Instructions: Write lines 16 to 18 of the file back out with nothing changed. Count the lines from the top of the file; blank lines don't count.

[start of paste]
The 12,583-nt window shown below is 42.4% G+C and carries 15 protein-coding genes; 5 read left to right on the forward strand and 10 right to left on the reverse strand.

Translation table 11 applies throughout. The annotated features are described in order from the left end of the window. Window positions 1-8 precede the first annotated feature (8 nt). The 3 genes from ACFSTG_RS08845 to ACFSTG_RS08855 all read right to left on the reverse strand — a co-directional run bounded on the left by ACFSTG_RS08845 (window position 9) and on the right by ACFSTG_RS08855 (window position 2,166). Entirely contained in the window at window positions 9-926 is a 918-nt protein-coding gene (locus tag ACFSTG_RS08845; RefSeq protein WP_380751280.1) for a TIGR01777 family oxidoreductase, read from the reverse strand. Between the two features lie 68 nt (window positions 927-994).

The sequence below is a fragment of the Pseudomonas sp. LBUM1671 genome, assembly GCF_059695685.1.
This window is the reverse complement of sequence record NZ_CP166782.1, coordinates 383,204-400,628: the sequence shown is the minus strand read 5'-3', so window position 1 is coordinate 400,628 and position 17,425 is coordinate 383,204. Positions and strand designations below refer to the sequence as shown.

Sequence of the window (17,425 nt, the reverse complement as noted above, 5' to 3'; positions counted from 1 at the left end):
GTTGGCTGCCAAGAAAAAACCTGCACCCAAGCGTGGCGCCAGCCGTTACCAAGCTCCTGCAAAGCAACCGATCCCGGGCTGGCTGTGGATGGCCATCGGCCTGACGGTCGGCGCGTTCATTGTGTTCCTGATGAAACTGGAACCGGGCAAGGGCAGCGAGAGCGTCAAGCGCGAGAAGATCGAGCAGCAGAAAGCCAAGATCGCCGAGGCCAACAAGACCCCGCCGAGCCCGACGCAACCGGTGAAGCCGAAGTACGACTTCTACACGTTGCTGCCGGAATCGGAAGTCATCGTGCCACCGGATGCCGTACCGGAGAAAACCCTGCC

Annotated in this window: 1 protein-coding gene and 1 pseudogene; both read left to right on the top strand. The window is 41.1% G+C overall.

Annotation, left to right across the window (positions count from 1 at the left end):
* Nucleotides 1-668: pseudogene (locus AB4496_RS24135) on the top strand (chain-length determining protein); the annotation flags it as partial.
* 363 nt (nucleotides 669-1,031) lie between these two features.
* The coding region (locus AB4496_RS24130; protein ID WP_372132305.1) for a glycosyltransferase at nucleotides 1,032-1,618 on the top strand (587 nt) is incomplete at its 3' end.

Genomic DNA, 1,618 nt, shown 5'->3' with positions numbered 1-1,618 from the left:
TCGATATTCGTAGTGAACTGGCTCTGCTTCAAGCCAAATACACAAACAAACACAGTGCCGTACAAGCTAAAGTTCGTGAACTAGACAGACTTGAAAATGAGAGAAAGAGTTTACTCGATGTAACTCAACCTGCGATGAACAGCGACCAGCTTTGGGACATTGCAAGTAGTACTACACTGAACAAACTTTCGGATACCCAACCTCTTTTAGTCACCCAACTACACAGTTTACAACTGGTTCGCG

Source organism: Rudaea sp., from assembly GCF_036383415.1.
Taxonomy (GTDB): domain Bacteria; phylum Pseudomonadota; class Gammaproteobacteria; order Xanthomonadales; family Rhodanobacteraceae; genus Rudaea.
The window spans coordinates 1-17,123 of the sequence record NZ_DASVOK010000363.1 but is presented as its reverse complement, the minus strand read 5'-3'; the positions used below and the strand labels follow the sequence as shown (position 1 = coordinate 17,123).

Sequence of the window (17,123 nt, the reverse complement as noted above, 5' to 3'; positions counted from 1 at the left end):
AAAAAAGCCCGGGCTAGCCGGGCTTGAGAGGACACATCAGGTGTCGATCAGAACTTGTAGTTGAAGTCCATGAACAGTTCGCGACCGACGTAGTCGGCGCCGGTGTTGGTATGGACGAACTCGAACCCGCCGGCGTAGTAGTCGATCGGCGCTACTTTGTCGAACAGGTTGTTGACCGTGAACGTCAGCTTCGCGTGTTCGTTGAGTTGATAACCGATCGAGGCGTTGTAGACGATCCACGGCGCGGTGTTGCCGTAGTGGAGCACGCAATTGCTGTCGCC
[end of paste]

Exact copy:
The window spans coordinates 1-17,123 of the sequence record NZ_DASVOK010000363.1 but is presented as its reverse complement, the minus strand read 5'-3'; the positions used below and the strand labels follow the sequence as shown (position 1 = coordinate 17,123).

Sequence of the window (17,123 nt, the reverse complement as noted above, 5' to 3'; positions counted from 1 at the left end):
AAAAAAGCCCGGGCTAGCCGGGCTTGAGAGGACACATCAGGTGTCGATCAGAACTTGTAGTTGAAGTCCATGAACAGTTCGCGACCGACGTAGTCGGCGCCGGTGTTGGTATGGACGAACTCGAACCCGCCGGCGTAGTAGTCGATCGGCGCTACTTTGTCGAACAGGTTGTTGACCGTGAACGTCAGCTTCGCGTGTTCGTTGAGTTGATAACCGATCGAGGCGTTGTAGACGATCCACGGCGCGGTGTTGCCGTAGTGGAGCACGCAATTGCTGTCGCC